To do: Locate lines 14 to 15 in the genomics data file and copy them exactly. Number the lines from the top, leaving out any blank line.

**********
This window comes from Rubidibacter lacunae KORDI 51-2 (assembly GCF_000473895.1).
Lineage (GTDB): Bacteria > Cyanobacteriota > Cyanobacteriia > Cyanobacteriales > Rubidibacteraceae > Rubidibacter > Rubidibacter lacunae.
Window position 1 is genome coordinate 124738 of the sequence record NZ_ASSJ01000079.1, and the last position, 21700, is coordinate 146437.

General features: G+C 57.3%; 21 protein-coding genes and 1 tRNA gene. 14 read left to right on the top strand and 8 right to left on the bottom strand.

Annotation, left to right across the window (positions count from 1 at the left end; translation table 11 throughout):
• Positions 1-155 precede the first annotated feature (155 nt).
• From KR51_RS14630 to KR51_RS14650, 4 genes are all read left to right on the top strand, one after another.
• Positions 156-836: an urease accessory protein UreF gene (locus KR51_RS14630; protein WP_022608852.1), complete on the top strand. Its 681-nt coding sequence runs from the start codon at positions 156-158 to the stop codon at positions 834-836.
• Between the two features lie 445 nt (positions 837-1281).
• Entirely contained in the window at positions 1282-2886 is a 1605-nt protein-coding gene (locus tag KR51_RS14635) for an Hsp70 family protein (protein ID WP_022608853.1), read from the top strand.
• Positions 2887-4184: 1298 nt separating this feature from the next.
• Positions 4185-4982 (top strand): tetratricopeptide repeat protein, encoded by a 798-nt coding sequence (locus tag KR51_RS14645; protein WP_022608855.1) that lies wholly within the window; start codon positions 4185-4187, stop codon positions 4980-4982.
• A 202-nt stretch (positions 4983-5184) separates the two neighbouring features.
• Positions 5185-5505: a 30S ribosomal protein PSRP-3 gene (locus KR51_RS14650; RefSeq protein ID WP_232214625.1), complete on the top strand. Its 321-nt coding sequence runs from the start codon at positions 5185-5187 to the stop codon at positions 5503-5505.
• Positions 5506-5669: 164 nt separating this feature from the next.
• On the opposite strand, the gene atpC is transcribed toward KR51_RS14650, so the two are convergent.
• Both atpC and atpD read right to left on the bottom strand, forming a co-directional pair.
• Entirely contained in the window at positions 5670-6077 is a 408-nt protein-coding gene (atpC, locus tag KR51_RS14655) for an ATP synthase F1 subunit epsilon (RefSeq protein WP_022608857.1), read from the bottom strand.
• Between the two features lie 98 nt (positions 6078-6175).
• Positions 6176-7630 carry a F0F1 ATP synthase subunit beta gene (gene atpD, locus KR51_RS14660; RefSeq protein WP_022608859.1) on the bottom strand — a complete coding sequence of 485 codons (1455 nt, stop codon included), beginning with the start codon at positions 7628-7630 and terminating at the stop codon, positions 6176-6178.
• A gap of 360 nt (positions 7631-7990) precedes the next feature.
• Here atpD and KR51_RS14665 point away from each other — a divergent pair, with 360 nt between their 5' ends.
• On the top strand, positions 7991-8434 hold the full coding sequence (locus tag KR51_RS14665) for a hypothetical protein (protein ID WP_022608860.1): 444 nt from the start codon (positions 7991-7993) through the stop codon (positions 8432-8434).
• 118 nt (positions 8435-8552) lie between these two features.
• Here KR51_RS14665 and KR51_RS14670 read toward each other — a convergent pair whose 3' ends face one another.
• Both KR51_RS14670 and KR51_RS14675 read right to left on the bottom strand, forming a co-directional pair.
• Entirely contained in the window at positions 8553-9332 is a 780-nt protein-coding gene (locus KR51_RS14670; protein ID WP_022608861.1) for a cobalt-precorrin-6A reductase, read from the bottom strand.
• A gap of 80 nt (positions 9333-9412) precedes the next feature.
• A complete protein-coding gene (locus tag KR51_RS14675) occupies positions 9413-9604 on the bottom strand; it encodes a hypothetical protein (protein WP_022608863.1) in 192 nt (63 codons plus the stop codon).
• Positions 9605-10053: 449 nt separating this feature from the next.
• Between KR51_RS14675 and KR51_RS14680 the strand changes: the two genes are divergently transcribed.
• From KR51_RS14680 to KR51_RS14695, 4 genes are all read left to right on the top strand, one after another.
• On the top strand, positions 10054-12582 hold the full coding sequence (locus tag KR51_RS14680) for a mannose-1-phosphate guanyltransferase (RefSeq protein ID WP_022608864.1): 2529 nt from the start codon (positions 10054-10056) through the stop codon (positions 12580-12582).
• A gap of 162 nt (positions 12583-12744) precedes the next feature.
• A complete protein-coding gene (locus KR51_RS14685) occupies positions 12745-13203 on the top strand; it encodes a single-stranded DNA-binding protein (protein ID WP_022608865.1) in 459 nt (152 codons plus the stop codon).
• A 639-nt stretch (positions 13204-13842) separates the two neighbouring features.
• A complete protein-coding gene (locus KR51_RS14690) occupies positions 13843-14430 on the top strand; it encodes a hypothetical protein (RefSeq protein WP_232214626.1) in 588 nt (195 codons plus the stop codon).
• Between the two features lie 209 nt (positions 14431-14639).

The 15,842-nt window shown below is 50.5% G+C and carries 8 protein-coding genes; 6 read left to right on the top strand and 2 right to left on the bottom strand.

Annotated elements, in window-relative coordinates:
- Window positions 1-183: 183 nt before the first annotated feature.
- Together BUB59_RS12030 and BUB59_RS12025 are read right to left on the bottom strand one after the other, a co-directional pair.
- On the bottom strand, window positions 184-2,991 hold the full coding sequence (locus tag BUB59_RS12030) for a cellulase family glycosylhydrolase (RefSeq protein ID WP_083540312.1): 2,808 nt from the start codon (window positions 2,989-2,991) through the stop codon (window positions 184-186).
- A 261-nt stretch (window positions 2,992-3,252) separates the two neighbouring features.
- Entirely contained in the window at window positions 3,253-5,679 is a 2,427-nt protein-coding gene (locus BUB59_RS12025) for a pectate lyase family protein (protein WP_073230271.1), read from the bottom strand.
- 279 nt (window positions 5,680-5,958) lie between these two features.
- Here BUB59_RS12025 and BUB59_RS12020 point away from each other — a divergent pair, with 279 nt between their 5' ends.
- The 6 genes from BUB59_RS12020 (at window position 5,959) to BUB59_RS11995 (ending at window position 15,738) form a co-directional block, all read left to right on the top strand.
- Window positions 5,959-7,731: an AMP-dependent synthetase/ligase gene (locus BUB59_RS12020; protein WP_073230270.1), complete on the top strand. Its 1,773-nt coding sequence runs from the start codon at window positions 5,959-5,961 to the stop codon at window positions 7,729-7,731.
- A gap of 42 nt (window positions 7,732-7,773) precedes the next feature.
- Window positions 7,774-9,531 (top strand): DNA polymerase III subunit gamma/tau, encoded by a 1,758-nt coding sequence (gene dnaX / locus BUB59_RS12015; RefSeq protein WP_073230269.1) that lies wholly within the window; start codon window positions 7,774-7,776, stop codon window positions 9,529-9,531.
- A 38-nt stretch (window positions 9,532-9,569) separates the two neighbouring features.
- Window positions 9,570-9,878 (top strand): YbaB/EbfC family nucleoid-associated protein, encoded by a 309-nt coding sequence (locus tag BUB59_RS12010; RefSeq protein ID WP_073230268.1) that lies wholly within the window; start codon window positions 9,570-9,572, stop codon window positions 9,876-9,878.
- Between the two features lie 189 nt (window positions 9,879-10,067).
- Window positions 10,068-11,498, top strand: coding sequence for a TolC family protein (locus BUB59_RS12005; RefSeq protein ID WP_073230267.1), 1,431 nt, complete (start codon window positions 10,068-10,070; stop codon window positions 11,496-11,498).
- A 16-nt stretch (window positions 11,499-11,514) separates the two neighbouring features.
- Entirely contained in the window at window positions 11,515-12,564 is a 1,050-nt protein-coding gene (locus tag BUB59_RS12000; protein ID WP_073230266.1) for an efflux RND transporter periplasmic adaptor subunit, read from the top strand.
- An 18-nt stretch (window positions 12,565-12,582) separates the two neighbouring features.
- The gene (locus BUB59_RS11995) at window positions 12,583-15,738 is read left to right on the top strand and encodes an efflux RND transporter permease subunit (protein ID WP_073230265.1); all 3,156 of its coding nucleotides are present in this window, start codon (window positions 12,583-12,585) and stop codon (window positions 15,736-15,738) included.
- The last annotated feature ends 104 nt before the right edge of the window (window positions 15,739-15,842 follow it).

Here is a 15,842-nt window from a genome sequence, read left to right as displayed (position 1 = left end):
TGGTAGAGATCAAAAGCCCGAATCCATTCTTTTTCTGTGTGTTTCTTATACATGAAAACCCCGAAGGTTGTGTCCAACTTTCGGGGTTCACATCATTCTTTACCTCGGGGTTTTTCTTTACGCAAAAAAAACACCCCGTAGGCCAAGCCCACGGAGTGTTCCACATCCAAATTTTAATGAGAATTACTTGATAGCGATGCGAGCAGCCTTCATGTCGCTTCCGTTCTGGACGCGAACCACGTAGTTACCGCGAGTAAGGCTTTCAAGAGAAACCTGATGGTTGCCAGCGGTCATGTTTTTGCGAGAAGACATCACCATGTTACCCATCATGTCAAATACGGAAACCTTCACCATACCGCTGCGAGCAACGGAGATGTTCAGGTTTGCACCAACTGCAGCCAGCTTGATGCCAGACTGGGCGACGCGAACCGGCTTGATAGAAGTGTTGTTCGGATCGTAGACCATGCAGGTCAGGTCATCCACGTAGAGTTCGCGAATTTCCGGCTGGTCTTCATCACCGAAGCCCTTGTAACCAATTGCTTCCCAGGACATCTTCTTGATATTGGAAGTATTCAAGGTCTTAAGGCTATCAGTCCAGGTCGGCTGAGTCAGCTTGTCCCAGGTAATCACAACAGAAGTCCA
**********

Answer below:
• Positions 5185-5505: a 30S ribosomal protein PSRP-3 gene (locus KR51_RS14650; RefSeq protein ID WP_232214625.1), complete on the top strand. Its 321-nt coding sequence runs from the start codon at positions 5185-5187 to the stop codon at positions 5503-5505.
• Positions 5506-5669: 164 nt separating this feature from the next.